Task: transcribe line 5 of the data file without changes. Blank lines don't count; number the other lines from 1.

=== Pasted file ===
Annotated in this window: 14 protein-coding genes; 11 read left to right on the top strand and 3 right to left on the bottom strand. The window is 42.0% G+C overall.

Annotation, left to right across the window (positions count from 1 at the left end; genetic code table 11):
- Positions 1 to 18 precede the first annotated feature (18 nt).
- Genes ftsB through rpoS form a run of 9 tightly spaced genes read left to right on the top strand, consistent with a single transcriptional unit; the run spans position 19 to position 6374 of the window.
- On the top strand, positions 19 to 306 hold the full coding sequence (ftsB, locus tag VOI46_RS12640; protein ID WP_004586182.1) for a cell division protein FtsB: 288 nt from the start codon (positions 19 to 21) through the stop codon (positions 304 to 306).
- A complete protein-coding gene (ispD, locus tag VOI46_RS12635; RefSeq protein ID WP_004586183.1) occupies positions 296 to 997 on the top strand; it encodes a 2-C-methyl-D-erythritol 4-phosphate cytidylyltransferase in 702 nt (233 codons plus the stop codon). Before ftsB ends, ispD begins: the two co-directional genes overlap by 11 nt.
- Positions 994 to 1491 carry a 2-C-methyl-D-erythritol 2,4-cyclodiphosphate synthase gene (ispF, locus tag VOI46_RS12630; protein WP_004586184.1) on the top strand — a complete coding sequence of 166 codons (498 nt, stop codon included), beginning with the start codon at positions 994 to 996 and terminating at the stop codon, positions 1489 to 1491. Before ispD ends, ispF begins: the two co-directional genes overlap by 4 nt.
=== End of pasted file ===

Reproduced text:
- On the top strand, positions 19 to 306 hold the full coding sequence (ftsB, locus tag VOI46_RS12640; protein ID WP_004586182.1) for a cell division protein FtsB: 288 nt from the start codon (positions 19 to 21) through the stop codon (positions 304 to 306).